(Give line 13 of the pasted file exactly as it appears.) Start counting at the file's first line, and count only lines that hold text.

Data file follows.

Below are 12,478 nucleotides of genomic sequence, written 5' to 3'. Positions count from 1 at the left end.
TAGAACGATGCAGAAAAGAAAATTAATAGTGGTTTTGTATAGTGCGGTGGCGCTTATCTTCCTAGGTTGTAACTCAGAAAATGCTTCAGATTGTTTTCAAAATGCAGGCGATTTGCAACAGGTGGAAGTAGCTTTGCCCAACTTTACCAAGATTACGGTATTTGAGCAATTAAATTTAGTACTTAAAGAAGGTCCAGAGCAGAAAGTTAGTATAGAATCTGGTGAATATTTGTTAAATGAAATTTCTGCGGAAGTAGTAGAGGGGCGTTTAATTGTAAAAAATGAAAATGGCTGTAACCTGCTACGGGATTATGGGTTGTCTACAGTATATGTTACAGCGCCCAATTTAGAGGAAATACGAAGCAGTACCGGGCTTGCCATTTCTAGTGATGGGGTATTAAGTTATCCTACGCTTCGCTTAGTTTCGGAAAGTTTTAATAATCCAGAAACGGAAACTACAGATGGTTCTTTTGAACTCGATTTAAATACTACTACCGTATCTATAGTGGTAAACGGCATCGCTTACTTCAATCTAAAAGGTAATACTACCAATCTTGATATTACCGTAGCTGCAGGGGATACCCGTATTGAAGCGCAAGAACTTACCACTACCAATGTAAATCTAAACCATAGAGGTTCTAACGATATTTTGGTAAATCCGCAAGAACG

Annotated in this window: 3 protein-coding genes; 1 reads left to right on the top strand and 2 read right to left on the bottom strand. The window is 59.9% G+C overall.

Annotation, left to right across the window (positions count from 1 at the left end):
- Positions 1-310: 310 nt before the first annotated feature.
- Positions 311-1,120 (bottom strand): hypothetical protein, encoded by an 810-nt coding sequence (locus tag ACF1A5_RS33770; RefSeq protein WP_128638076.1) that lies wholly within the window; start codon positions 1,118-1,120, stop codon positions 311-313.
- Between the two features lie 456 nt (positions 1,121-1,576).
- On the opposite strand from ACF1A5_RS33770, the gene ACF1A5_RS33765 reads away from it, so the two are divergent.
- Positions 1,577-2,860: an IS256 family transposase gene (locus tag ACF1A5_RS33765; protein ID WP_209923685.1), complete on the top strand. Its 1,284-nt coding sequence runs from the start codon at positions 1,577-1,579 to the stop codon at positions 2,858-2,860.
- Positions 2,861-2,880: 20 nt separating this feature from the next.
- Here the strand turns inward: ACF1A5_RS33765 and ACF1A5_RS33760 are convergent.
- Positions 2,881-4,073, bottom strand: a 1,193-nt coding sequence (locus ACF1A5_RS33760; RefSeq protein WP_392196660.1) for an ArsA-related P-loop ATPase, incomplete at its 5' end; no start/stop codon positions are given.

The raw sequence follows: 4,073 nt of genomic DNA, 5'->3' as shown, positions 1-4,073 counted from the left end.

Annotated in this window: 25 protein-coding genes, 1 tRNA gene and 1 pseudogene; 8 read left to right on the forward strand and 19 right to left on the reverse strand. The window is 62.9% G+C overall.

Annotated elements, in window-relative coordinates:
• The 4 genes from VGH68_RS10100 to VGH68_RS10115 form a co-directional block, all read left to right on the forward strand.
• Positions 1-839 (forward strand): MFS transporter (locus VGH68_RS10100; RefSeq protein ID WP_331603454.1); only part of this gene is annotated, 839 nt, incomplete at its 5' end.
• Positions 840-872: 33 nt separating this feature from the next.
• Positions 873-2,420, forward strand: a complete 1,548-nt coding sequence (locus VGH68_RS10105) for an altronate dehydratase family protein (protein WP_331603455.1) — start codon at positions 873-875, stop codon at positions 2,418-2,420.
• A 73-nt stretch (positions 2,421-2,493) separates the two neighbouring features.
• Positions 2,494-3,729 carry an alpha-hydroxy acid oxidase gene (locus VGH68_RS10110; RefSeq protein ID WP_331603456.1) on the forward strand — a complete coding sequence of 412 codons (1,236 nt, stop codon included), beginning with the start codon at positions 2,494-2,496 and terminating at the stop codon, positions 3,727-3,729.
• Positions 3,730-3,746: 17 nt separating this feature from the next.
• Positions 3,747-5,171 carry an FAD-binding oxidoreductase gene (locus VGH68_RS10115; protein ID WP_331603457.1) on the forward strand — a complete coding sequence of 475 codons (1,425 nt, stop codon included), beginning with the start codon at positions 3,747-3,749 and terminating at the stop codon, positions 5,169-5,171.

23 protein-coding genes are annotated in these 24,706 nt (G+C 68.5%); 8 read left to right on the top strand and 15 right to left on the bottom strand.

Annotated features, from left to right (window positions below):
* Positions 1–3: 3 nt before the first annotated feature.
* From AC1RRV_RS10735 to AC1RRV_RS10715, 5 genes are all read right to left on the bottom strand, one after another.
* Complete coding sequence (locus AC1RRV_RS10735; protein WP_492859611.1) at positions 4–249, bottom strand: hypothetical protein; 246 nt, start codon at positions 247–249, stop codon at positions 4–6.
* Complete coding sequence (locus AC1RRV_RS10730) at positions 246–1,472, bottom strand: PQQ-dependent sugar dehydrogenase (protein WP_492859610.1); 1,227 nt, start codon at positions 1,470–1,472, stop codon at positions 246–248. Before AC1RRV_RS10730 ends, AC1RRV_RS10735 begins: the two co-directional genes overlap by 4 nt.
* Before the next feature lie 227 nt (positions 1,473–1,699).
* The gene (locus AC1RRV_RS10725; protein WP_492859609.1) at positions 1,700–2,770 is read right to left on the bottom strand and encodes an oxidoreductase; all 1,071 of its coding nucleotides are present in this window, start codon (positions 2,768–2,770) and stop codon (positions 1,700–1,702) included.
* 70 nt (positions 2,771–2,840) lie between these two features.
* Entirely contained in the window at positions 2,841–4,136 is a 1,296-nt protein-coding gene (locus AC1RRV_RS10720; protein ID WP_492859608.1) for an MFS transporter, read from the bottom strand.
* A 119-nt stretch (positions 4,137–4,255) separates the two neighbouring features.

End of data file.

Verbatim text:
The raw sequence follows: 4,073 nt of genomic DNA, 5'->3' as shown, positions 1-4,073 counted from the left end.